As the summer reached the midpoint, it seemed very much as though the pandemic was also on the way out.
The delta variant had hit hard, with cases rising at a nerve-wracking velocity, but it seemed to be fading. One of the aspects of delta that was clear from the start was that the delta variant induced very few break-through cases of COVID. People who were vaccinated (even those in the first stages of the vaccination process) were pretty well protected. Articles hit print celebrating the “end of the pandemic.” The president talked about a “summer of freedom” (and a massive party for the 4th of July), the CDC relaxed almost all of their restrictions and made way for states to do the same.
We had had two years of COVID by summer of 2021. When COVID first appeared, we had no idea what the thing was, or how to react or prevent the spread. The disagreements were honest ones – how to deal with the unknown threat? We started with simple things: wash your hands, wash your touch-surfaces. Wear a mask, in case it is airborne – when we started we did not even know how it was spread (I spent six months washing my grocery packaging!). Stay away from other people if they might have it – and especially if you might have it. An infrastructure was slowly created, of masks, ventilators, experimental drugs, and medical protocols.
But we did know it was a virus, and viruses meant vaccines, and the then president invested heavily in the research and development of these and put his legacy on the line to get them - and it paid off, even if it did not do so in time to give him another term. As the vaccinations began to take hold, the spread lessened. Even a new variant – delta – was turned back, though with some tragic breakthrough cases and it dumped us into the summer of 2021.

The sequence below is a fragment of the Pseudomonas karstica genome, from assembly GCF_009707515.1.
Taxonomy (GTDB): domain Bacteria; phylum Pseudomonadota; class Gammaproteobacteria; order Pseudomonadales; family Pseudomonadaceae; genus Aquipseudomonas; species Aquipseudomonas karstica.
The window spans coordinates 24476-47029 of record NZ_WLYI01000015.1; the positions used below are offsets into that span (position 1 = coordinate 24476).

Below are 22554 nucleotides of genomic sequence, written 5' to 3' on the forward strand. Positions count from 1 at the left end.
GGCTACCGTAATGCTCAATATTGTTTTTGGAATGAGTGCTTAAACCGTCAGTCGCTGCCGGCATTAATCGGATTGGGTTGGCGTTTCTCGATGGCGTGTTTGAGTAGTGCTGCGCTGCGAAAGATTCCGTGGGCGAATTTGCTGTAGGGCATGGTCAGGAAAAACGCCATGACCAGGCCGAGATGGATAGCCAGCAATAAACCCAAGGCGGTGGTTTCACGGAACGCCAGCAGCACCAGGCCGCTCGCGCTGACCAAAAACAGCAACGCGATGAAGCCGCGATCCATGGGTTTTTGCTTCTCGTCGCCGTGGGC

But across several oceans and a hemisphere away, a new variant was just hitting the streets – developing in South Africa, it erupted. This variant is simply the antithesis of delta and is related directly to the variants that came before it, but with an ugly twist - it seems to dodge the vaccine and is amazingly more contagious. And here we are again. But we’re not. We’re NOT back to zero – we are not at the starting point.
Remember, again, the apocalyptic visions of the spring of 2020? The weird fact is that we are beginning to get the edge on this malignant foe - we’re confused by it, even the CDC has issued many (sometimes conflicting) notes on omicron that seem to change daily. But we do know what we’re dealing with in the larger sense.
We’re calmer about it. Dealing with the frustration of having another variant at our doorstep is taking its toll, of course, but it’s not as though we have not been here before, or that science has not been here before. This is not uncharted territory. Although the vaccines are not as effective against omicron as they were against delta, early data suggests that there is a clear avoidance of real severity in people who have been even partially vaccinated.
If we are being left to our own devices with this one – our own knowledge and experience can serve us well, even if you are among the people that choose against vaccination. There are baseline things that we know work: masks, handwashing, limiting interpersonal contact. There are things we no longer find serve us at all. Washing groceries was just as silly as it seemed, but who knew? Well, now we do.
History is a great teacher. We’ve made it this far, and we’ll make it through this. And, even after the pandemic is the stuff of ancient legend, you’ll still need to wash your hands.
R. Bruce Anderson is the Dr. Sarah D. and L. Kirk McKay, Jr. Endowed Chair in American History, Government, and Civics and Miller Distinguished Professor of Political Science at Florida Southern College. He is also a columnist for The Ledger and political consultant and on-air commentator for WLKF Radio.
This article originally appeared on The Ledger: Though omicron continues to spread, we're not back to zero